Can Gold go up in a deflationary environment?

Robert Wutscher
The Shadow Economist
Posted Apr 6, 2013

Obviously it did during the Great Depression. But that was because gold was the backing to money. Today, or so the argument goes, it is not. It trades pretty much as any other commodity. It is therefore subject to the same vicissitudes and moods as any other commodity.

Deflationists Robert Prechter and Harry Dent argue (or have for a long time been arguing) that the price of gold in Dollars will fall along with the price of all other asset classes. The underlying premise is that gold is not money, but trades with the same vicissitudes as other asset classes, where the monetary unit is the Dollar. Robert Prechter bases his theory on swings in social mood and Harry Dent on lifecycle generational changes (baby-boomers having an appetite for less goods–or changing typology of goods–and more money as they go into retirement). An auxiliary premise is that at times of deflation all asset classes move together against the currency unit; proving that gold stands on the other side with all asset classes. Prechter is, however, a bit inconsistent in his definition of the gold/money question. In one sense he regards gold as money, for example, when measuring the Dow in terms of gold to demonstrate how much it has already fallen against gold. But then again it is not money when juxtaposed against the monetary unit in which all prices including gold are measured. Could it just be the case that gold is “technically” not money today and was not for so long as our monetary system remained afloat?

Is money a stock or a flow variable?

I would suggest that the problem lies in the definition of money. There is no concrete definition of a monetary unit (only one of belief). Differences in opinion arise because of the adoption of (or the need to adopt) a concrete definition of money. Paradoxically, any concrete definition one chooses to adopt becomes akin to a limiting belief. Here’s the rub. Is money a stock or a flow? Clearly something cannot be both a stock and a flow at the same time. This question reminds me of the quandary faced by quantum physicists when trying to determine the nature of light – is it a wave or is it a particle? It cannot rationally (in a Newtonian world) be both at the same time, yet it is both depending on how you conduct the experiment or how you choose to measure the results. In much the same way when thinking about the value or price of gold we can be accused of inconsistency when conceptualizing in one way or the other–getting to logical, but inconsistent conclusions.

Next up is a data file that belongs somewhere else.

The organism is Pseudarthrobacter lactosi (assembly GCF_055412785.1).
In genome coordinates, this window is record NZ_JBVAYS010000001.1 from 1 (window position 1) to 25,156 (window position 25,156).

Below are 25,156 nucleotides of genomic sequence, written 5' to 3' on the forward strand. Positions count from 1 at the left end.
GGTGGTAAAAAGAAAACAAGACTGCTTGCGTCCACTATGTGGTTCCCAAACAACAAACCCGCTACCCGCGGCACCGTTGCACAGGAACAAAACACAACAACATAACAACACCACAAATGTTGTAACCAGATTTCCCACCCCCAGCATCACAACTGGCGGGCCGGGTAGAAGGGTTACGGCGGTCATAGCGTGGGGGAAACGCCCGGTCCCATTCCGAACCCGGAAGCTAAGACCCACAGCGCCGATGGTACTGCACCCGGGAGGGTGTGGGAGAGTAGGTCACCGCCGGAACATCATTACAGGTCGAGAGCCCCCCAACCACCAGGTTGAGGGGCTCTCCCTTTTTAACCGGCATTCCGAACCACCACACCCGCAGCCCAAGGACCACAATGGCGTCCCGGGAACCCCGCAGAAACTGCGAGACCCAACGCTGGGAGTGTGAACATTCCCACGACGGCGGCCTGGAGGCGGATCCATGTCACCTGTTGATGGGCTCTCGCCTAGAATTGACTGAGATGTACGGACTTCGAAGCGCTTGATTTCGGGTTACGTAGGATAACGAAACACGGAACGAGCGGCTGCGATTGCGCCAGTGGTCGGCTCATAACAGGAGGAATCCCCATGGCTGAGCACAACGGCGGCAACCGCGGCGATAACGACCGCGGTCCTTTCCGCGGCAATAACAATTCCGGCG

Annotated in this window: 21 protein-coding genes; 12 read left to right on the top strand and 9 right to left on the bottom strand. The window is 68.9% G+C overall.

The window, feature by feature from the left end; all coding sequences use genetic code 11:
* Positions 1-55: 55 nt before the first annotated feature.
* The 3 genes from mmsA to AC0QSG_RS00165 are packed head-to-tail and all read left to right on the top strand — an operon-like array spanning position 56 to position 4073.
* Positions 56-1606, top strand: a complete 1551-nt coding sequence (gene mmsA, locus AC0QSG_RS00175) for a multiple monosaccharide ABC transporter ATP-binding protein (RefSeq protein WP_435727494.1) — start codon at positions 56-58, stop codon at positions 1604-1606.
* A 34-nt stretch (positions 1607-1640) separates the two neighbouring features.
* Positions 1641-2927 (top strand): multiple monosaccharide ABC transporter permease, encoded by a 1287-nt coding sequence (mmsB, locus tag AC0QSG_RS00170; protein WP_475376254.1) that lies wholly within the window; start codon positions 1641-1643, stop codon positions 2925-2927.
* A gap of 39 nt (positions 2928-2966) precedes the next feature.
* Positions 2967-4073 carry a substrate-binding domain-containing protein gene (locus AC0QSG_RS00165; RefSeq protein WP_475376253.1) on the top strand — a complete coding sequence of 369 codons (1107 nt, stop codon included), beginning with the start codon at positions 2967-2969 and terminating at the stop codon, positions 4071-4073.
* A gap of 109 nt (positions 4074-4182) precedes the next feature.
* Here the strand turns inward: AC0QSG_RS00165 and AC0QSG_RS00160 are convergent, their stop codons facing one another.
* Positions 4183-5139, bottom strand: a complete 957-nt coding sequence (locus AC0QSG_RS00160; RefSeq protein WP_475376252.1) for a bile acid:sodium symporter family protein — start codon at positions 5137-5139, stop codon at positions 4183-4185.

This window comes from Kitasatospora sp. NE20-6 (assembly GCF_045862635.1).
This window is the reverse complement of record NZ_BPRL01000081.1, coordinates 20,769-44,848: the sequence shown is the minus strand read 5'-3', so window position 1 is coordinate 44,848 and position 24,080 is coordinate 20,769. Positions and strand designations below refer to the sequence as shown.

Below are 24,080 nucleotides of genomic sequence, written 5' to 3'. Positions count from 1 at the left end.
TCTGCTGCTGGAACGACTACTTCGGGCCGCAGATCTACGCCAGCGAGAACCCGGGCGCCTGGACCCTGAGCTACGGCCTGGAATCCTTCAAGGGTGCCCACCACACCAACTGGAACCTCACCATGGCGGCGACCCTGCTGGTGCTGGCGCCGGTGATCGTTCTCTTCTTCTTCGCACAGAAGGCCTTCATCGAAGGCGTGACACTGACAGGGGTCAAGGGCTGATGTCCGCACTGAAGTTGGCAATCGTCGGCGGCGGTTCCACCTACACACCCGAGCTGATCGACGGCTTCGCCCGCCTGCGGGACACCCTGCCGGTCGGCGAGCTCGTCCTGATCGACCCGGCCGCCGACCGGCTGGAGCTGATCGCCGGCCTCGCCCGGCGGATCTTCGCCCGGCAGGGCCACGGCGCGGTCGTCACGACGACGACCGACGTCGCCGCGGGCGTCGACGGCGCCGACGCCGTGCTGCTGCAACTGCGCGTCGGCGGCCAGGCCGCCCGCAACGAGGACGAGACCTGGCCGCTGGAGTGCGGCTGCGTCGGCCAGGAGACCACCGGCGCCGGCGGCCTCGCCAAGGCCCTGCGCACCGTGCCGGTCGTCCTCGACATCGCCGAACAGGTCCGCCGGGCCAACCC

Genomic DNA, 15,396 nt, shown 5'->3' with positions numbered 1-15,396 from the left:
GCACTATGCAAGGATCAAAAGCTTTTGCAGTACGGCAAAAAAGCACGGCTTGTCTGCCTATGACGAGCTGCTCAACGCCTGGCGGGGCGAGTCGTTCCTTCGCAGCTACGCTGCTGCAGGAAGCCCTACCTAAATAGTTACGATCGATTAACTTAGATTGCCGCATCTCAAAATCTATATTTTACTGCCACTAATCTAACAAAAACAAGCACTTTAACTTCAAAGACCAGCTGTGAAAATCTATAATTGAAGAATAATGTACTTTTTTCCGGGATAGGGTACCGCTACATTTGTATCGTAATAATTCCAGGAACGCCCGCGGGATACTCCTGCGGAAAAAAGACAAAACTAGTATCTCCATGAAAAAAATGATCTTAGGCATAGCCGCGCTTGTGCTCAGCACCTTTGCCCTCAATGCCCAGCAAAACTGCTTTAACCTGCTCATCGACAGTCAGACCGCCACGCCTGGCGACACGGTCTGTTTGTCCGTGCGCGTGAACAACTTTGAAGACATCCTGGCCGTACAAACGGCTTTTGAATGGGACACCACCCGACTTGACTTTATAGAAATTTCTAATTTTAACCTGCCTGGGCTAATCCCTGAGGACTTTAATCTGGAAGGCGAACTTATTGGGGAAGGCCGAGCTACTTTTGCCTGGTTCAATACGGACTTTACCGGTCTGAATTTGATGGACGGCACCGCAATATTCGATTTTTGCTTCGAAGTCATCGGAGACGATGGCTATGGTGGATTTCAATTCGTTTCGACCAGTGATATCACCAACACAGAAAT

If money were a stock then an increase in its quantity relative to all other goods should by all accounts lead to an increase in prices. Such a concept leads to gold equal to $10,000+ figures on the basis of simple back of the envelope calculations by dividing the amount of money or debt in the world by the physical ounces of gold available. But if it were a flow (as the word currency can be derived from current), then it becomes a question of the velocity of money. But there is no fixed relation between its stock and prices. Since QE to date we are experiencing an increase in the supply of base money, but an overcompensating decline in its velocity–which is the reason we have QE 2, 3 and may continue to have 4, 5 and so on if the velocity of money continues to taper off. 

Inflationists argue that it is only a matter of time before velocity kicks in and the central bank will be unable to reign in the amount of money it has created as fast as it has been let out. Or that future QEs will break the dam of the massive build up of central bank reserves.

The case against runaway consumer price inflation

My contention is that conditions continue to favour deflationary forces. This is because the increase in money supply continues to skew wealth distribution in favour of the rich (I have not tried to prove this assumption. This is merely my assumption. If I am wrong then my theory falls apart on this assumption regardless of whether the outcome is proven correct by the evidence of a continued lack of runaway inflation). Money cannot chase goods if increasing amounts of it end up in the hands of fewer and fewer wealth owners. The increasingly impoverished lower and middle income earners simply do not get to build up any meaningful increase in wealth beyond what they had (or perceived to have had) during the first decade of this Century; despite the overall increase in various measures of notional wealth (such as money supply or stock market rebounds).

Such notional increases in wealth have merely become concentrated in fewer hands. For this reason there is no increase in bargaining or purchasing power to drive up the price of basic goods (one could argue that there has been an increase in the prices of basic goods because of an increase in their scarcity–but this is due to less employment or lower productivity–not grounds for runaway inflation which would suggest that people are falling over each other to get rid of their money). The increasingly concentrated pool of increasingly rich do not need to compete for more of their basic needs which are already being met, while the increasing population whose living standards are falling have less money to chase fewer goods.